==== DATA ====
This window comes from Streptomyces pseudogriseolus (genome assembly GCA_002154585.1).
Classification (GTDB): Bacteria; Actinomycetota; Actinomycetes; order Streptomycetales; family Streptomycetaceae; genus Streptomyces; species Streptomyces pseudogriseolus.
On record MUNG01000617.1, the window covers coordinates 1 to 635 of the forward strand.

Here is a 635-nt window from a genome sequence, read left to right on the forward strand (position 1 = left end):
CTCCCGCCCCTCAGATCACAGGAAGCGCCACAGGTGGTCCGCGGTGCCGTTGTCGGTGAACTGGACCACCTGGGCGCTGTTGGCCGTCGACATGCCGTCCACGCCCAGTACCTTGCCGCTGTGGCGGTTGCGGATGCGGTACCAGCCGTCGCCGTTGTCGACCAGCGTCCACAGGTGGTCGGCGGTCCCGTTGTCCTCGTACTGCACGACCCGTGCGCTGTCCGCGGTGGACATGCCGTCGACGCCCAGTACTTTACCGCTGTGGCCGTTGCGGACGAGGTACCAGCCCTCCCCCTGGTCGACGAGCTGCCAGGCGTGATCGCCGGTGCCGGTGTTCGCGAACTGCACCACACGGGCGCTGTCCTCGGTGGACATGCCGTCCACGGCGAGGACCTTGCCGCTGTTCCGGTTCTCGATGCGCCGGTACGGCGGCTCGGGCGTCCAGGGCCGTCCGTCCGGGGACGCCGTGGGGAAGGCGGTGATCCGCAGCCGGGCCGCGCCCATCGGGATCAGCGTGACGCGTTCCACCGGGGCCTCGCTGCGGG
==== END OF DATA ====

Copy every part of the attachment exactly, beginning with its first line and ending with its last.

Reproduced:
This window comes from Streptomyces pseudogriseolus (genome assembly GCA_002154585.1).
Classification (GTDB): Bacteria; Actinomycetota; Actinomycetes; order Streptomycetales; family Streptomycetaceae; genus Streptomyces; species Streptomyces pseudogriseolus.
On record MUNG01000617.1, the window covers coordinates 1 to 635 of the forward strand.

Here is a 635-nt window from a genome sequence, read left to right on the forward strand (position 1 = left end):
CTCCCGCCCCTCAGATCACAGGAAGCGCCACAGGTGGTCCGCGGTGCCGTTGTCGGTGAACTGGACCACCTGGGCGCTGTTGGCCGTCGACATGCCGTCCACGCCCAGTACCTTGCCGCTGTGGCGGTTGCGGATGCGGTACCAGCCGTCGCCGTTGTCGACCAGCGTCCACAGGTGGTCGGCGGTCCCGTTGTCCTCGTACTGCACGACCCGTGCGCTGTCCGCGGTGGACATGCCGTCGACGCCCAGTACTTTACCGCTGTGGCCGTTGCGGACGAGGTACCAGCCCTCCCCCTGGTCGACGAGCTGCCAGGCGTGATCGCCGGTGCCGGTGTTCGCGAACTGCACCACACGGGCGCTGTCCTCGGTGGACATGCCGTCCACGGCGAGGACCTTGCCGCTGTTCCGGTTCTCGATGCGCCGGTACGGCGGCTCGGGCGTCCAGGGCCGTCCGTCCGGGGACGCCGTGGGGAAGGCGGTGATCCGCAGCCGGGCCGCGCCCATCGGGATCAGCGTGACGCGTTCCACCGGGGCCTCGCTGCGGG